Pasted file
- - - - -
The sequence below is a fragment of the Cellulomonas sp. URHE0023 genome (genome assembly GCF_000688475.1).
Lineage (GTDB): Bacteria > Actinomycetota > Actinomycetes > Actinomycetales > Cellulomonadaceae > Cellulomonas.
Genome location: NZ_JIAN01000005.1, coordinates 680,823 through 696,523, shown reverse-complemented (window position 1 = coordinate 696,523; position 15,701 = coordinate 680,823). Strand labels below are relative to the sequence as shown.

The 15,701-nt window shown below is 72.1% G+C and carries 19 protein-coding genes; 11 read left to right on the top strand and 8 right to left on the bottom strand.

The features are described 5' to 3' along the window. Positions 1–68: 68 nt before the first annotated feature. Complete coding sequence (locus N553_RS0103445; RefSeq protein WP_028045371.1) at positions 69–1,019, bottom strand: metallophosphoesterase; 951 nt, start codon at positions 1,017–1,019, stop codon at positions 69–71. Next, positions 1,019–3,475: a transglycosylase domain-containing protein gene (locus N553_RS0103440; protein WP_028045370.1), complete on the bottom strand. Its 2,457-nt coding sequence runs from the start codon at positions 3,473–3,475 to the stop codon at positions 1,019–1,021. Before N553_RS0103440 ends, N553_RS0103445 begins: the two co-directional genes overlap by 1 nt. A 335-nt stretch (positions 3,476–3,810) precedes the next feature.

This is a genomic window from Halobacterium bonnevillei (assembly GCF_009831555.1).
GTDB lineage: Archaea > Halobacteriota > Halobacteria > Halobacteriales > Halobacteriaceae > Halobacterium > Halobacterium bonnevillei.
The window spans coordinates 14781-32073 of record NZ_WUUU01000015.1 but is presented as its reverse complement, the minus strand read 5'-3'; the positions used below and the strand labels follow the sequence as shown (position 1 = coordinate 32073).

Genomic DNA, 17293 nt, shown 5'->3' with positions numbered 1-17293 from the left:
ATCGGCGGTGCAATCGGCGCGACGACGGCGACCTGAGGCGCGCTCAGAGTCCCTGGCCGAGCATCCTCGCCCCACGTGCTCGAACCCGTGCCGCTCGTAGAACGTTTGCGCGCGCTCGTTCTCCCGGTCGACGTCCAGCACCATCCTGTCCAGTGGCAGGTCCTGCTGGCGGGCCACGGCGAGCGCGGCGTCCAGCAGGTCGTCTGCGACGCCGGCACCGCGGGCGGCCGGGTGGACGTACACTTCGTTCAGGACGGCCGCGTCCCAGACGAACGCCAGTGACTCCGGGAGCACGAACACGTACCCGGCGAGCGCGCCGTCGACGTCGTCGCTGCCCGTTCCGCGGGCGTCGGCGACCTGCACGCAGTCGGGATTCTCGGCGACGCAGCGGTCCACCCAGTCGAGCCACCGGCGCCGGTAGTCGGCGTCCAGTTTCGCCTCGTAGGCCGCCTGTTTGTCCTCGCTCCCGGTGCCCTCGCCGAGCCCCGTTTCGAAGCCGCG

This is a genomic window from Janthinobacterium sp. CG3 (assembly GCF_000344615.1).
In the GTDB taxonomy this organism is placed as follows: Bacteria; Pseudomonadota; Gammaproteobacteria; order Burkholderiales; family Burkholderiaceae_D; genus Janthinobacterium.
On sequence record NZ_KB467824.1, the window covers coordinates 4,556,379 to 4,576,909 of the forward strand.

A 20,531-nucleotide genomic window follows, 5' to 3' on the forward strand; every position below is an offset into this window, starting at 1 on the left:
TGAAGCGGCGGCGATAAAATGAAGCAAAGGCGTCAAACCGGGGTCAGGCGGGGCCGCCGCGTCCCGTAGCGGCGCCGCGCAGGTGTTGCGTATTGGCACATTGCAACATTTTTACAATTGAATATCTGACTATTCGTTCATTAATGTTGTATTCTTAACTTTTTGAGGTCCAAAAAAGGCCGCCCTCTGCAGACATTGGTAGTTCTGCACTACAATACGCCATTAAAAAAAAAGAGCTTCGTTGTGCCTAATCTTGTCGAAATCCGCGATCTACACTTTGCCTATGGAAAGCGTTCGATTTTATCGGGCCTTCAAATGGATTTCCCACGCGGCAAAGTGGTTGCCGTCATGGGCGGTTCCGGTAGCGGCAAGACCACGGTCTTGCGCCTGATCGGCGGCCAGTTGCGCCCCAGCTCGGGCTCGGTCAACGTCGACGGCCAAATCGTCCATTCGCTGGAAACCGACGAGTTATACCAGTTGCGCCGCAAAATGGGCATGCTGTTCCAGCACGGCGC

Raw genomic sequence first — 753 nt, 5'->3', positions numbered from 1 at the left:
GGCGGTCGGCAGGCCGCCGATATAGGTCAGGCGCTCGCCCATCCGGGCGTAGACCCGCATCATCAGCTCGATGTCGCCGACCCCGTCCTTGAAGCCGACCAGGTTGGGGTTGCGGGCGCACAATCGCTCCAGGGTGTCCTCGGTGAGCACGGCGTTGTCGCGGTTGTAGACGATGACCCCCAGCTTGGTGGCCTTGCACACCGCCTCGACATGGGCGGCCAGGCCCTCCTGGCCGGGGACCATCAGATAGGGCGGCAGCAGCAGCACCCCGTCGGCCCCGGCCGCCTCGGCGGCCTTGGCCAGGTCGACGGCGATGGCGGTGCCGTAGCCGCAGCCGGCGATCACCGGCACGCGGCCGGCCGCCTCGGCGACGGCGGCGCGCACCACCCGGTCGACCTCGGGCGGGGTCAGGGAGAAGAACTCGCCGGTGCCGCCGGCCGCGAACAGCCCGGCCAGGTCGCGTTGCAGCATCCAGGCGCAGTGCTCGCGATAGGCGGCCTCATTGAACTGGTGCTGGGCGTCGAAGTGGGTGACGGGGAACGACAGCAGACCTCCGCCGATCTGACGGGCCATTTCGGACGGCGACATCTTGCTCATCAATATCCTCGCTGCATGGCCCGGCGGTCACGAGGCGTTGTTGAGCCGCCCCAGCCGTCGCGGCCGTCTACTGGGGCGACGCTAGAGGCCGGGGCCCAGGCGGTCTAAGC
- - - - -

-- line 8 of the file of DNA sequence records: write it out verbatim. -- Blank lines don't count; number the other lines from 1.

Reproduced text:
The window spans coordinates 14781-32073 of record NZ_WUUU01000015.1 but is presented as its reverse complement, the minus strand read 5'-3'; the positions used below and the strand labels follow the sequence as shown (position 1 = coordinate 32073).